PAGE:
Woolly Dog: Pelt

Brittany M. Hance, Smithsonian
December 14, 2023
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Photograph of tan dog pelt against black background.
Brittany M. Hance, Smithsonian

By the mid-19th century, the once thriving Coast Salish dog wool-weaving tradition was in decline. In the late 1850s, naturalist and ethnographer George Gibbs cared for a woolly dog named Mutton. When Mutton died in 1859, Gibbs sent his pelt to the nascent Smithsonian Institution, where the fleece has resided ever since.

Mutton’s genetics could tell the researchers little about what caused these dogs to decline. Traditionally, scholars have speculated that the arrival of machine-made blankets to the region in the early 19th century made woolly dogs expendable. But insights from Coast Salish community members and experts revealed that it was improbable that such a central part of Coast Salish society could be replaced.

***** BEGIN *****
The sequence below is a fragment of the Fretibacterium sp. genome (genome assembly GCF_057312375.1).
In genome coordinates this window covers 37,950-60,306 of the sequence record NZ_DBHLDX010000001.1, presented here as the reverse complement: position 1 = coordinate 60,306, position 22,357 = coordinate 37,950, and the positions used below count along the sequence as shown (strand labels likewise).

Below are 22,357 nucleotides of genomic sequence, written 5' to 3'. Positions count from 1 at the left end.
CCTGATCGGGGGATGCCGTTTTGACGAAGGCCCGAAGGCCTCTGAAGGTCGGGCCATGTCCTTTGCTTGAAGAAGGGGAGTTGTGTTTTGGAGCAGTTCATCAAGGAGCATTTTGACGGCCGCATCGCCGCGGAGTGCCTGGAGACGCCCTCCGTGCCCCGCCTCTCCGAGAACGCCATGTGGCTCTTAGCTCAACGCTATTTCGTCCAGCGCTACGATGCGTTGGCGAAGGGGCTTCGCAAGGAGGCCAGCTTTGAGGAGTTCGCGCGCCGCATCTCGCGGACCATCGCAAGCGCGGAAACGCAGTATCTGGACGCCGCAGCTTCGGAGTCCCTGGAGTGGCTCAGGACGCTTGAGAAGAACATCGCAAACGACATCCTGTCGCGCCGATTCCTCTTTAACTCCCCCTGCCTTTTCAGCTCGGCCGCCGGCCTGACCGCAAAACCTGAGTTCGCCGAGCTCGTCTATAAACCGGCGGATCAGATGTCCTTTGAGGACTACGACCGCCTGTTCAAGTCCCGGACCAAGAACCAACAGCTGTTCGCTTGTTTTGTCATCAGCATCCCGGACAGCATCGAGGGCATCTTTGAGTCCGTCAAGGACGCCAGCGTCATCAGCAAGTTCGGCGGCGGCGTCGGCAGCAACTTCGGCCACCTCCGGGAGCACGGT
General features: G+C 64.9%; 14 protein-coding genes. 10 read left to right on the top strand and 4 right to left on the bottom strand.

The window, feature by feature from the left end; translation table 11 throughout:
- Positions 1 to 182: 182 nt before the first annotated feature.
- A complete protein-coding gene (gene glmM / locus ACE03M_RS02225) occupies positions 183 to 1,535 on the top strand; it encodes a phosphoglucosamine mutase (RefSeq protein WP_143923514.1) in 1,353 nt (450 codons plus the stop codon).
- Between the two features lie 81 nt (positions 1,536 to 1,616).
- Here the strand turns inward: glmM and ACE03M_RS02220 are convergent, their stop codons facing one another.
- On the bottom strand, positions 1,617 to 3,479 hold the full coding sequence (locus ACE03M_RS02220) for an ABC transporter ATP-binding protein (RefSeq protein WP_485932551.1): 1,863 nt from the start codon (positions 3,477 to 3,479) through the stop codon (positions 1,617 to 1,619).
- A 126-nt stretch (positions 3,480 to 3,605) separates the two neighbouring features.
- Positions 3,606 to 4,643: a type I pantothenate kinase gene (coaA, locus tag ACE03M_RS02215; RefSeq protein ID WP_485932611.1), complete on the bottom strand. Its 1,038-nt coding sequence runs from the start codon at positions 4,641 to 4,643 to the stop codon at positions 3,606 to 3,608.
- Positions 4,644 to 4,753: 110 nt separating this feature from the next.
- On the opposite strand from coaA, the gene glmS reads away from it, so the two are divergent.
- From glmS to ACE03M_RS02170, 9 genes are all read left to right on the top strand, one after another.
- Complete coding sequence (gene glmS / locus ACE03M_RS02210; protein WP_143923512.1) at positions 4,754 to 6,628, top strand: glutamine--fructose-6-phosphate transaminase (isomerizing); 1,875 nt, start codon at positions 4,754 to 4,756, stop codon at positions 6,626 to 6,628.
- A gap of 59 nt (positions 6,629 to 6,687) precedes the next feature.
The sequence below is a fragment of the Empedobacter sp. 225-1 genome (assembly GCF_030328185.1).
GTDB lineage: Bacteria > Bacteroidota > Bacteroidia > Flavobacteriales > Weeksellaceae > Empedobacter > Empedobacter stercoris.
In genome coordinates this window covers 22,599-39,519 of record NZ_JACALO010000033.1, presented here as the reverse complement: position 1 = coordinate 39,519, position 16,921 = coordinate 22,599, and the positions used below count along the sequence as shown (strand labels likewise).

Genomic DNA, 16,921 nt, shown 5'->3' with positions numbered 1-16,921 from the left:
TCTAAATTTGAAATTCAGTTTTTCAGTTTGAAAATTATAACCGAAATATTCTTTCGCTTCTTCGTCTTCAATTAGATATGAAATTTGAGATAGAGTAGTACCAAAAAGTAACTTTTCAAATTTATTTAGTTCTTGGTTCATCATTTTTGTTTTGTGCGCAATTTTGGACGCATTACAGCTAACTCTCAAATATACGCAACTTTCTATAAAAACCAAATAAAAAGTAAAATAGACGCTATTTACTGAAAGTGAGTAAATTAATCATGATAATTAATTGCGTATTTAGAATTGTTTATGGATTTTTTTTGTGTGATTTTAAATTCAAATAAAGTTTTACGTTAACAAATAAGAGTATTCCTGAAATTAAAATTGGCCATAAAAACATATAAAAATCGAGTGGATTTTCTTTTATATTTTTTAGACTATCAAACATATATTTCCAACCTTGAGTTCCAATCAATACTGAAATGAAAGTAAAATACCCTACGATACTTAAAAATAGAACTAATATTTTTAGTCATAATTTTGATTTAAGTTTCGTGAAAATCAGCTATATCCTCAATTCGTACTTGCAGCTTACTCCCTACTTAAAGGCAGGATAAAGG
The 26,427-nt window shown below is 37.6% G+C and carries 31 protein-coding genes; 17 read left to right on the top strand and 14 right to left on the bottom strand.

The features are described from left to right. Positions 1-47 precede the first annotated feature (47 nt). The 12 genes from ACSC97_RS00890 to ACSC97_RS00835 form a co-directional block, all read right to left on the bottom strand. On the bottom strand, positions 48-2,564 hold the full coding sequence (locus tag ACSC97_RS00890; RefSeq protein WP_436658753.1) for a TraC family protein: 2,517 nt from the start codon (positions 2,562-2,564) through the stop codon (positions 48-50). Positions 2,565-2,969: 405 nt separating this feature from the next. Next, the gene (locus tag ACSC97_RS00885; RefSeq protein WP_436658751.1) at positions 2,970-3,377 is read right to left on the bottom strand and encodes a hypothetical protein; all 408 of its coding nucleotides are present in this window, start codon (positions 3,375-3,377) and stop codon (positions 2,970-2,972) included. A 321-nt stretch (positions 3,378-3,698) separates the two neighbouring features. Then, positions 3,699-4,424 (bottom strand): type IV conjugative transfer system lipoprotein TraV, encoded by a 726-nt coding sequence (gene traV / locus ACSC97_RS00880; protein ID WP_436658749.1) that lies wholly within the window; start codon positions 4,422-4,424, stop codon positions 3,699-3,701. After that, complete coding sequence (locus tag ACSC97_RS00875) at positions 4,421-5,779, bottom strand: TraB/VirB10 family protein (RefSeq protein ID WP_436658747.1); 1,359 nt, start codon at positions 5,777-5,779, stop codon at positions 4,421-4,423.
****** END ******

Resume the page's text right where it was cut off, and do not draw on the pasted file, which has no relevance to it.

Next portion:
Woolly dogs were likely doomed by numerous factors impacting the Coast Salish tribal nations after European settlers arrived. Due to disease and colonial policies of cultural genocide, displacement and forced assimilation, it likely became increasingly difficult or forbidden for Coast Salish communities to maintain their woolly dogs.


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